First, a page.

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'Bang, Zoom, Crazy... Hello'
(Big Machine Records)
Release Date: 1st April 2016

Joe Geesin

joe geesin

cheap trick

American rock band Cheap Trick may be at the power/pop end of hard rock but have found a lot of success since their formation in the early 70s, dubbed by the Japanese press as the American Beatles.

Formed in 1973 by guitarist Rick Nielson, renowned for his large collection of rare and odd guitars (250, with over 2000 having passed through over the years), the band have found success with hits including 'I Want You To Want Me', 'I Surrender', 'Dream Police' and a cover of The Motors' 'Dancing The Night Away', and the triple platinum live album 'Cheap Trick At The Budokan'.

This is their 17th studio album and is the first not to feature original drummer Bum E Carlos (legal issues still pending); alongside guitarist and founder Nielson and longtime singer Robin Zander and bassist Tom Petersson is drummer Daxx Nielson.

And from the first listen it's a damn fine album.

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Playing in local bands in the Rockford, Illinois area, the formation of Cheap Trick was centred around Nielson and drummer Bun E Carlos, later joined by Zander and Petersson. Signing to Epic, their 1977 debut was produced by Jack Douglas and quite a hard rock affair compared to later albums.

Released later the same year, 'In Color' is considered one of their classic and one of the best rock/pop albums. Label issues led to the band rerecording the album on their own terms some 20 years later, but this was never officially released. 1978s 'Heaven Tonight' is definitely the band's highlight, exploring both angles of the first two albums. Popular in Japan, the following live album '...At Budokan' followed.

Petersson left to record a solo album, while the band recorded 'One On One' and 'Next Position Please', also to much acclaim. He returned for 1988s 'Lap Of Luxury', and the four piece continued to tour regularly, recording throughout the 90s and 00s.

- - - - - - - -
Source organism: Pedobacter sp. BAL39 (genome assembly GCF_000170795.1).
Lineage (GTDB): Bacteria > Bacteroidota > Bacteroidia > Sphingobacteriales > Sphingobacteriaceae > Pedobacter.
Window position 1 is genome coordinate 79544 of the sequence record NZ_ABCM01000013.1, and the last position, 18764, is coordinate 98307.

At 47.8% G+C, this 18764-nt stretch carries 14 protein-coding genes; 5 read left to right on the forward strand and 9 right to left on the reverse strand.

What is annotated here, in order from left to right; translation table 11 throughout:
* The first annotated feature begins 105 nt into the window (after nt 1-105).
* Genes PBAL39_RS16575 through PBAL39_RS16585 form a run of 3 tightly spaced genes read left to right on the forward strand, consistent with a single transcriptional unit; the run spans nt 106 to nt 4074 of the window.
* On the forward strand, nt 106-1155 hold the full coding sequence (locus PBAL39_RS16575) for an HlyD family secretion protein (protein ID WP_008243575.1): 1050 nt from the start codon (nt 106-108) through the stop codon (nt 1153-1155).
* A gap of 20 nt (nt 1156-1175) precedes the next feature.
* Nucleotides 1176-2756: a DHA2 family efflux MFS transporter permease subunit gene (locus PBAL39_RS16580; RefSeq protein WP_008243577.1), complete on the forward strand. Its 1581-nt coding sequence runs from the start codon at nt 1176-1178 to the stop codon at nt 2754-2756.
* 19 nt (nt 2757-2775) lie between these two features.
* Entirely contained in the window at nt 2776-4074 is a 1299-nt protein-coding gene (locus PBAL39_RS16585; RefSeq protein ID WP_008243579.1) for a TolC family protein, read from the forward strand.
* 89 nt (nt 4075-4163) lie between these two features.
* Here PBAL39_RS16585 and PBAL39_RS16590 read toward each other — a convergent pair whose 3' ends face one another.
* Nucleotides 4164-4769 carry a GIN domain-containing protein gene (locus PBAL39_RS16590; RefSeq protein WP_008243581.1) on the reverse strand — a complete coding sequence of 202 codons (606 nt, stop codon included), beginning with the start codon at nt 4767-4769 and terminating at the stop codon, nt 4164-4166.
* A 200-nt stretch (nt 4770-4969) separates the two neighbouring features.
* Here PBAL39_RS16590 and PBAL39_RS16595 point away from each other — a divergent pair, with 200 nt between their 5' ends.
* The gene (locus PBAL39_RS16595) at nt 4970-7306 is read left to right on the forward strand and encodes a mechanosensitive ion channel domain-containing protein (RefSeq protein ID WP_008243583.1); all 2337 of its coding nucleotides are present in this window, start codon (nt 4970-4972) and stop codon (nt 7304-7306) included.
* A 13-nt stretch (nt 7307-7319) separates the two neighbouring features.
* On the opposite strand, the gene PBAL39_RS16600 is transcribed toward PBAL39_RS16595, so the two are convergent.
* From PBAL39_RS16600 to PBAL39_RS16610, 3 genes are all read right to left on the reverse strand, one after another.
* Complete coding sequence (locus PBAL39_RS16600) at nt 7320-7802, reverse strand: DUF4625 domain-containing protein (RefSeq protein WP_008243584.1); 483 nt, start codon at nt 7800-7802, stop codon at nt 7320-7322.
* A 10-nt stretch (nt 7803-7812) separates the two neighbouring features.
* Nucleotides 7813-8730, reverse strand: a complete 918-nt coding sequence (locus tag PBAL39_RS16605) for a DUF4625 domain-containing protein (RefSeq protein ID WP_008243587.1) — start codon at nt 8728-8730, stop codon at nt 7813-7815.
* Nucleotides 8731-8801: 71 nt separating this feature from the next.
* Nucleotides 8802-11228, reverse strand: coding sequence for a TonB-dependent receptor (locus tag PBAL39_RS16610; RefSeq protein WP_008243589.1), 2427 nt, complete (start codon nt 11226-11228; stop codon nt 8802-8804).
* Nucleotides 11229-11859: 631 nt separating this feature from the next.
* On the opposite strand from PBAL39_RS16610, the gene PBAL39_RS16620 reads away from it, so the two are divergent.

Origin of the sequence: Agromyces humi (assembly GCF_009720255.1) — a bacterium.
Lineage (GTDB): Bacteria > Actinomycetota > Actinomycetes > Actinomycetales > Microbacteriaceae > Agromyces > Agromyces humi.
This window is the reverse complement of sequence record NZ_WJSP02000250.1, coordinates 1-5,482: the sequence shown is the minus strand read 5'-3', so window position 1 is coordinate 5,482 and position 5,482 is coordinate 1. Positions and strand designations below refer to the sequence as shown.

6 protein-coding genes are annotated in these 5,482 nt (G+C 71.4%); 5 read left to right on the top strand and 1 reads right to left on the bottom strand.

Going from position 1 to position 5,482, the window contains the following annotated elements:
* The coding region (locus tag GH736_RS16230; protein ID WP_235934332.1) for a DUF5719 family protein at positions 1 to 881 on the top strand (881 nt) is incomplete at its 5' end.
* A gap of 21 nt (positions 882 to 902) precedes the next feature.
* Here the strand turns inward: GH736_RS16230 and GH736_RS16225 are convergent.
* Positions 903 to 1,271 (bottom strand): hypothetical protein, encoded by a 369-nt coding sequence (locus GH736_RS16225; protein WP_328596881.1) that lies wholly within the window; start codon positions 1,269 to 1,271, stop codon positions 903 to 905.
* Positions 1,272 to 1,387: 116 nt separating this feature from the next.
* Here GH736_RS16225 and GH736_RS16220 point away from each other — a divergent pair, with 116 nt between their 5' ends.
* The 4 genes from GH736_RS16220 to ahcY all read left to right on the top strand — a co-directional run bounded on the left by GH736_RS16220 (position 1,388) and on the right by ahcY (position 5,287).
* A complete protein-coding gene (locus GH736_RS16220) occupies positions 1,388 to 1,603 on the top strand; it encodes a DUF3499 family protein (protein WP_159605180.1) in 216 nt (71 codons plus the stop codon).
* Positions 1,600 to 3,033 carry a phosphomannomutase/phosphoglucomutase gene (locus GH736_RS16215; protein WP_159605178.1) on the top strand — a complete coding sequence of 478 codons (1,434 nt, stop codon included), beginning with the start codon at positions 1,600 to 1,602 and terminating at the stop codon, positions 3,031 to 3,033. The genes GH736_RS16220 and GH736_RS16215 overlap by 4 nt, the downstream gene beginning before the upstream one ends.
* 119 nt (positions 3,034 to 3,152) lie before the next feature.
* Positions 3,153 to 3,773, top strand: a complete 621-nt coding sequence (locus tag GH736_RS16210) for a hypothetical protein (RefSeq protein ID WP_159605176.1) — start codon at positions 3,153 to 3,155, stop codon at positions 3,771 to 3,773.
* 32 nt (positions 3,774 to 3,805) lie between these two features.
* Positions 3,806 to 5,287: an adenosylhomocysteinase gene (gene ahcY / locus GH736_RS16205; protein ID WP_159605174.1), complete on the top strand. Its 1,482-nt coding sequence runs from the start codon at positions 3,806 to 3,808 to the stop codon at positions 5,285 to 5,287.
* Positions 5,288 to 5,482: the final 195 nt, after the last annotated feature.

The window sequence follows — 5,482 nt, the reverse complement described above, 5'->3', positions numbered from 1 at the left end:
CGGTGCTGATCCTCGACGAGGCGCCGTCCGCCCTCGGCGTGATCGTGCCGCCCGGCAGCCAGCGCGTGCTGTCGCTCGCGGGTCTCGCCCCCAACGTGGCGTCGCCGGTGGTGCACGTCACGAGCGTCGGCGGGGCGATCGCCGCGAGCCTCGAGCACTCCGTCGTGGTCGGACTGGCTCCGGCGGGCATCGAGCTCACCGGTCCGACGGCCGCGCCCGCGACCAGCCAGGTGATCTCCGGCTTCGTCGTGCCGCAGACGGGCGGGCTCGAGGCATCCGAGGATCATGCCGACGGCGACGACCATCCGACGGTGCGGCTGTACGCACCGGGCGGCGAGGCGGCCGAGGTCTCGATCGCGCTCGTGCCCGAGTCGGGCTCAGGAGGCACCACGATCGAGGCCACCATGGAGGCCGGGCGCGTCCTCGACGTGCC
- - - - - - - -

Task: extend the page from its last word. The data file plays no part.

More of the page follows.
A number of live albums, compilations and contribution to soundtracks along the way, Cheap Trick now release their 17th album, and with legal issues leading to the ambiguity of Carlos' involvement with the band, the drum stool is currently filled by Daxx Nielson.

'Heart On The Line' is a mid to uptempo opener with a catchy rhythm and some more than decent bursts of guitar. Singer Robin Zander (who also adds some rhythm guitar) sounds as good and smooth as ever, but when he throws in something more throaty, a scream or two, there's a hint of Brian Johnson in there.

'No Direction Home' is classic Cheap Trick, it's commercial and a good melody while still rocking. The harmonies in the backing vocals stand out too. Things are tuned down for 'When I Wake Up'; it's an edge darker but that's one great guitar solo in there. 'Do You Believe' isn't quite so dark but it is a chunky number, more solid than you'd normally expect. Some good shred mid-song adds to the metal credentials. 'Blood Red Lips', on the other hand, really lifts things, it's got that Cheap Trick catchy pop back in the mix and some 50s throwback in the vocal harmonies.

'Sing My Blues Away' is a good mix of new and old.

There's a hint of rock n' roll in 'Roll Me', the guitar and rhythms working well together.

'The In Crowd' is another track that adds a hint of blues and rock n' roll.

This solid mix completes the album, with closer 'All Strung Out' modern and polished and equally a little darker than the band's earlier albums. There is some neat guitar and the structure is good, one to get you nodding.

The vocals are a little deeper than earlier albums which adds to a heavier and more mature feel. While there's a hint of The Cult in places, and classic elements of Cheap Trick's catchy pop/rock are still strong.

It feels and sound like they’re making a comeback and they're still sounding good. I just wish they'd sort things out with Bun E Carlos as, good though Daxx Nielson is, Carlos fits the direction and original sound better.

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